Influence of proton pump inhibitors and histamine H 2 receptor antagonists on serum phosphorus level control by calcium carbonate in patients undergoing hemodialysis: a retrospective medical chart review
Flow chart of patient selection. CaC, calcium carbonate; AR, acid reducer
© Copyright Policy - OpenAccess
Related In: Results  -  Collection

License 1 - License 2
Show All Figures
getmorefigures.php?uid=PMC5120546&req=5

Fig1: Flow chart of patient selection. CaC, calcium carbonate; AR, acid reducer
Mentions: Among the 526 hemodialysis patients taking CaC as a phosphate binder at Juntendo University Nerima Hospital during the study period, 108 patients were eligible to enter the present study according to the inclusion and exclusion criteria (Fig. 1). Among them, 23 patients (aged 66 ± 12 years, 14 males) were assigned to the CaC group and 85 (aged 70 ± 12 years, 55 males) to the AR + CaC group. Thirty-six patients (9 and 27 in the CaC and the AR + CaC group, respectively) and 72 patients (14 and 58 in the CaC and the AR + CaC group, respectively) had interdialysis intervals of 48 and 72 h, respectively. Table 1 shows the patients’ demographic data, laboratory tests, underlying diseases and concomitant medications. While the mean daily dose of CaC in the AR + CaC group (2.5 ± 1.3 g/day) tended to be higher than that in the CaC group (1.9 ± 1.1 g/day), the difference did not reach statistical significance (p = 0.062). When the CaC doses were compared between the CaC and AR + CaC groups for interdialysis intervals of 48 and 72 h separately, essentially similar results were obtained (data are not shown). No significant difference in the percentage of patients receiving vitamin D3 analogues was observed between the CaC and AR + CaC groups (p = 0.466). No significant differences were observed between two groups in biochemical data (including pre-HD creatinine and blood urea nitrogen) possibly related to hemodialysis conditions.Fig. 1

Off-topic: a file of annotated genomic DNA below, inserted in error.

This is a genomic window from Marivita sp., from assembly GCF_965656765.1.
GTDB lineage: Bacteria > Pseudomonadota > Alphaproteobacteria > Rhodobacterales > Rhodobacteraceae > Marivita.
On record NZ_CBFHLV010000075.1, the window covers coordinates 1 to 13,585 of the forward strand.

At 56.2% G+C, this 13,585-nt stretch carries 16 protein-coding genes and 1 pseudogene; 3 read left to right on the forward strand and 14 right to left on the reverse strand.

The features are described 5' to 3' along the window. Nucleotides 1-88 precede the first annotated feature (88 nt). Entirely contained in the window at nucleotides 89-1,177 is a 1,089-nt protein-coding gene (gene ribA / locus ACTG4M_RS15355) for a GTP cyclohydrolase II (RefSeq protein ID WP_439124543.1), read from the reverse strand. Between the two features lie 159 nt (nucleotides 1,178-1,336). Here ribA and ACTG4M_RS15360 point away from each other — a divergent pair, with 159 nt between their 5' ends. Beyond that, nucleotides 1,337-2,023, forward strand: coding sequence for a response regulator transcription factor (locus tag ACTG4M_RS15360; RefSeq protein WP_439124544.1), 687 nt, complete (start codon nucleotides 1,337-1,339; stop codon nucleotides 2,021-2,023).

View Article: PubMed Central - PubMed

ABSTRACT

Background: Hyperphosphatemia is one of the common complications in patients undergoing hemodialysis. Although calcium carbonate (CaC) is often used to control serum inorganic phosphorus level in dialysis patients, co-administration of gastric acid reducers (ARs) may interfere with the phosphate binding effect of CaC. We performed a retrospective medical chart review to study whether ARs attenuate the hypophosphatemic effect of CaC in patients undergoing hemodialysis.

Methods: One hundred and eight chronic hemodialysis patients receiving either CaC alone or CaC concomitant with one of the ARs (proton pump inhibitors and histamine H2-receptor antagonists) were retrieved from the medical charts in Juntendo University Nerima Hospital. The patients were subdivided according to the interval between hemodialysis sessions (interdialysis interval of 48 or 72 h). A multivariate analysis was performed to identify clinical covariates associated with the variability of serum inorganic phosphorus levels. The study protocol was approved by the Institutional Review Board before the study was begun.

Results: Among patients on hemodialysis with a 72-h interdialysis interval, the magnitude of increase in serum inorganic phosphorus concentration in patients receiving CaC and AR was significantly greater than in those receiving CaC alone. While a similar trend was observed among patients with a 48-h interdialysis interval, the difference did not reach a significant level. A multivariate regression analysis revealed that concomitant administration of ARs with CaC and a longer interdialysis interval (72 h) were significantly and independently associated with the magnitude of increase in serum phosphorus concentration between dialysis sessions. No significant differences in albumin-corrected serum calcium concentrations and incidence of pathological fractures were observed between patients receiving CaC alone and those receiving CaC with ARs.

Conclusions: Concomitant use of ARs with CaC may attenuate the hypophosphatemic effect of CaC in patients undergoing chronic hemodialysis. When hemodialysis patients require prescription of ARs for the prevention of upper gastrointestinal mucosal diseases (such as peptic ulcer), it may be prudent to choose a phosphate binder other than CaC.

No MeSH data available.